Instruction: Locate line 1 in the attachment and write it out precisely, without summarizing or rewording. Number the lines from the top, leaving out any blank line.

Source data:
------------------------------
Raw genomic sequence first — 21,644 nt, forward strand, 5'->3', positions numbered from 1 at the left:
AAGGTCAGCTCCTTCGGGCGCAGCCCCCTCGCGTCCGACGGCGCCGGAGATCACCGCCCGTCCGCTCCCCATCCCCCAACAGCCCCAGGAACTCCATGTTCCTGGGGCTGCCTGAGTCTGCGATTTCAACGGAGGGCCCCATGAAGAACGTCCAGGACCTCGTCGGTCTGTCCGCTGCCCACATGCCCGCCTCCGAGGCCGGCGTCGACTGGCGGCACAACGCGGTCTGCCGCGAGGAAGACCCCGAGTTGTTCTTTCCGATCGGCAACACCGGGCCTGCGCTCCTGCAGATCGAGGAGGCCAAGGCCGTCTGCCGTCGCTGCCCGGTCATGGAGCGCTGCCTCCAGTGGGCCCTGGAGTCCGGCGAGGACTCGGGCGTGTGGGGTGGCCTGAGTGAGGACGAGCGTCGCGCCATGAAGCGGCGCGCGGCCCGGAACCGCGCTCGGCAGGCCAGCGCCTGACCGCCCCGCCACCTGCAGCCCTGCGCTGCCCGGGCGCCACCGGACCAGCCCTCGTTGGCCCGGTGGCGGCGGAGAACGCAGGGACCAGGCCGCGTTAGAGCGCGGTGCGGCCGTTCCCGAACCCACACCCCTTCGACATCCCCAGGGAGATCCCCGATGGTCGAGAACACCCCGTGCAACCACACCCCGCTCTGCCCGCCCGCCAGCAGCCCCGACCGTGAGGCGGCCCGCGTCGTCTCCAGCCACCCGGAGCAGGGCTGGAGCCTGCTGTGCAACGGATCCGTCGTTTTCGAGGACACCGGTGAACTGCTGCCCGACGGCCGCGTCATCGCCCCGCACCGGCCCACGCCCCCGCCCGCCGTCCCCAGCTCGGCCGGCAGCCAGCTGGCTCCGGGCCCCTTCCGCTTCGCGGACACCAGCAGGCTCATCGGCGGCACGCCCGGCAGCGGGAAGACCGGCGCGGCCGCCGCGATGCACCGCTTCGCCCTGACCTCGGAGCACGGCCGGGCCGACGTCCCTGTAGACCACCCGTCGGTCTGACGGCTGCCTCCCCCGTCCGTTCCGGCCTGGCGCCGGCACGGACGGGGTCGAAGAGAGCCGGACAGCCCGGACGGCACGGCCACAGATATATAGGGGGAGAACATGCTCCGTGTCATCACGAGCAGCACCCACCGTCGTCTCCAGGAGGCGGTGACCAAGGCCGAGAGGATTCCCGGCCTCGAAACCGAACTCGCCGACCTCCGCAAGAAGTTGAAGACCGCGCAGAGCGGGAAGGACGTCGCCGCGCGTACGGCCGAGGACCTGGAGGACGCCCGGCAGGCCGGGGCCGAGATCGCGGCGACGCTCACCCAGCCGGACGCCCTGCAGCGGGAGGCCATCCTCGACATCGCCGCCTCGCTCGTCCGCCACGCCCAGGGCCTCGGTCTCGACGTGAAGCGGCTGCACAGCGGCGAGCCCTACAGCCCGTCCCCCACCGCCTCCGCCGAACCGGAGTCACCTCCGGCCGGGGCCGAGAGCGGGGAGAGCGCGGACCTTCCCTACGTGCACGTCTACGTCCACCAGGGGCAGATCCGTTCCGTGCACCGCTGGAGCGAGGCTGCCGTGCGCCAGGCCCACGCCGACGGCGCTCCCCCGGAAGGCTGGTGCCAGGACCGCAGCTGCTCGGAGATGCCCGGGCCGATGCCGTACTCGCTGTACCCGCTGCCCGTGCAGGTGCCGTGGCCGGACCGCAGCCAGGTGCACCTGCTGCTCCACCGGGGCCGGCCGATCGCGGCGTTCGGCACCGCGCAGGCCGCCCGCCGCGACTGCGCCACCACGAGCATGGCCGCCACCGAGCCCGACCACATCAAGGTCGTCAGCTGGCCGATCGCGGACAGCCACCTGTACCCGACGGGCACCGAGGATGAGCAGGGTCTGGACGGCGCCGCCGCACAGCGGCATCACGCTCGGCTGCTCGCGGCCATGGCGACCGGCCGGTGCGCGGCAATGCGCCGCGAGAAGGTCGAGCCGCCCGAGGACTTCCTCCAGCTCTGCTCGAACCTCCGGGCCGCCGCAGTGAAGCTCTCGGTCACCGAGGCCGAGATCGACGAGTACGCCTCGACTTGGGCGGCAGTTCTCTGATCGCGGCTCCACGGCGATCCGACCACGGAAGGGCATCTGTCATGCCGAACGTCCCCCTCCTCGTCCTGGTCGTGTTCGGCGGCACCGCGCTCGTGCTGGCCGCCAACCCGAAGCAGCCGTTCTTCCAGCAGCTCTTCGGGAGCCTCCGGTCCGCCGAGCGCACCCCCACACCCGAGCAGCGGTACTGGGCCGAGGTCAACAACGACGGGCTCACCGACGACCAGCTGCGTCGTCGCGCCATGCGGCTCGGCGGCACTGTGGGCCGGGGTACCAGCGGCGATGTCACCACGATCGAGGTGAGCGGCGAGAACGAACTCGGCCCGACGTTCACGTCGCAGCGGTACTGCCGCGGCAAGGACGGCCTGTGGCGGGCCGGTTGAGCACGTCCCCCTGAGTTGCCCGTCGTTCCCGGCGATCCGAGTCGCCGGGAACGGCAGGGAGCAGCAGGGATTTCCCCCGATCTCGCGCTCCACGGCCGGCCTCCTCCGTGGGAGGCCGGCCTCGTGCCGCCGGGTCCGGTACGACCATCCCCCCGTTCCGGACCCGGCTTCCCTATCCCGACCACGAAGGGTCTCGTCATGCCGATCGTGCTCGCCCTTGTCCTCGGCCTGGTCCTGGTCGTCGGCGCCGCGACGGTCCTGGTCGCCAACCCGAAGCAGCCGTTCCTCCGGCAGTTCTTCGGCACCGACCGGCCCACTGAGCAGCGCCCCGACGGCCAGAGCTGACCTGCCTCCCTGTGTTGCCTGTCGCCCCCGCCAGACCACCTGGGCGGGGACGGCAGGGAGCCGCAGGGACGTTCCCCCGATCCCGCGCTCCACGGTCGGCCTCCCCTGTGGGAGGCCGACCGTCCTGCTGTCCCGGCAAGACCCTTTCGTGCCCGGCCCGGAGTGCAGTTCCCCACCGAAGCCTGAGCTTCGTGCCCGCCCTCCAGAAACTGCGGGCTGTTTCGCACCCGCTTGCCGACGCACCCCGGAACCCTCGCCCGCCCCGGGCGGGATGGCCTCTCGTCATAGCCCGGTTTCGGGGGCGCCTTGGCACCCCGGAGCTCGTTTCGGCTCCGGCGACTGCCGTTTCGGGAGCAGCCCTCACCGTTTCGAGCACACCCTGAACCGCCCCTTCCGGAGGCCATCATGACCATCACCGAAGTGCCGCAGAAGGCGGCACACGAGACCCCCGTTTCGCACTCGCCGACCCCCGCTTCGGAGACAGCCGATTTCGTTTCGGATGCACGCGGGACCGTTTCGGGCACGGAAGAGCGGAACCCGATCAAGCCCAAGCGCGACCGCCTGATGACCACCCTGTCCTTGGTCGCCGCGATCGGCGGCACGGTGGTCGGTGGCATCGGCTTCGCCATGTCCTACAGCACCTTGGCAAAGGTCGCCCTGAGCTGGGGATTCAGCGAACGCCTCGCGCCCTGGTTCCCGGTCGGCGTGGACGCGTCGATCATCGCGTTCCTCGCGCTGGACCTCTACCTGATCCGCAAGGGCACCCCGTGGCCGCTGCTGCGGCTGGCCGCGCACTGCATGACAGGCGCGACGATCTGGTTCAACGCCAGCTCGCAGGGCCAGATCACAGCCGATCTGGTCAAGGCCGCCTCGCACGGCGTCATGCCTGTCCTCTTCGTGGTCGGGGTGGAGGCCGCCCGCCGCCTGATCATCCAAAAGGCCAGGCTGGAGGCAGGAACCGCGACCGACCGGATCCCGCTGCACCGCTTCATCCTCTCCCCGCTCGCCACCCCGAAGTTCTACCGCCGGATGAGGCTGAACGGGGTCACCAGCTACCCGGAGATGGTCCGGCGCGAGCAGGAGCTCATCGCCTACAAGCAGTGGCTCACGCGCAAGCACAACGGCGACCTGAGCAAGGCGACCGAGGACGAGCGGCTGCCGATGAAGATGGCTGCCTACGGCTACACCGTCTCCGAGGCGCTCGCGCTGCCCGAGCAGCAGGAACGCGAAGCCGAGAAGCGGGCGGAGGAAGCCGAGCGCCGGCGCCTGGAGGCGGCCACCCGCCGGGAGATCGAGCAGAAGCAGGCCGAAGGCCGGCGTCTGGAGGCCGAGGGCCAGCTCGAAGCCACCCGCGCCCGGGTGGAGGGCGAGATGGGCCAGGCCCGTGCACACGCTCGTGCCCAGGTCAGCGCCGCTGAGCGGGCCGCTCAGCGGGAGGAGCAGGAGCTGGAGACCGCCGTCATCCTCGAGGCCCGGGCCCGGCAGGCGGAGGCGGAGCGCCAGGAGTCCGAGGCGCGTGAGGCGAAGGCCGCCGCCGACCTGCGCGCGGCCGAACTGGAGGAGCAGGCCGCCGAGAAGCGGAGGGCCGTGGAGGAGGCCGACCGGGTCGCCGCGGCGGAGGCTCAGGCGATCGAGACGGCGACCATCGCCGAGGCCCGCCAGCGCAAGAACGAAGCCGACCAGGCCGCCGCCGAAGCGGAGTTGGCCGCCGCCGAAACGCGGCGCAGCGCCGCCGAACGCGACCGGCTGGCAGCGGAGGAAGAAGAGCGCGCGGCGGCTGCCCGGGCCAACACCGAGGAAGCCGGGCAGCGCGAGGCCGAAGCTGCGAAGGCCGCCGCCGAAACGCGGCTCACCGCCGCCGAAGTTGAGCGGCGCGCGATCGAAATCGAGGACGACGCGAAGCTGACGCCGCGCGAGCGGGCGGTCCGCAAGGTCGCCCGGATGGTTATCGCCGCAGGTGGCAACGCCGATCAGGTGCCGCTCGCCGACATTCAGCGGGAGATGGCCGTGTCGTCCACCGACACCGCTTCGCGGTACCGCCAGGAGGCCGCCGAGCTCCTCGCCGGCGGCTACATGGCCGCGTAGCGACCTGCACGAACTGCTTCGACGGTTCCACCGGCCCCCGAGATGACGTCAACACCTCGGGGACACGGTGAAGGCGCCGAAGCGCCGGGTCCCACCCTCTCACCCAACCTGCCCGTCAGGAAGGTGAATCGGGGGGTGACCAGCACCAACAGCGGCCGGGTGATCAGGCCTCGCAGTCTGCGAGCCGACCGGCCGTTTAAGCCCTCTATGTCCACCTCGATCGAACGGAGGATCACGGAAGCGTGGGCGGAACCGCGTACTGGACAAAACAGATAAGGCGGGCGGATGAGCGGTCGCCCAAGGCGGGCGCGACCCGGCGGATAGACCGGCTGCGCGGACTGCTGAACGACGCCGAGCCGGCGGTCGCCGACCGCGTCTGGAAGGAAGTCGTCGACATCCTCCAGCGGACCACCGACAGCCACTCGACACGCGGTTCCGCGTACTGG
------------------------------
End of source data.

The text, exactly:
Raw genomic sequence first — 21,644 nt, forward strand, 5'->3', positions numbered from 1 at the left: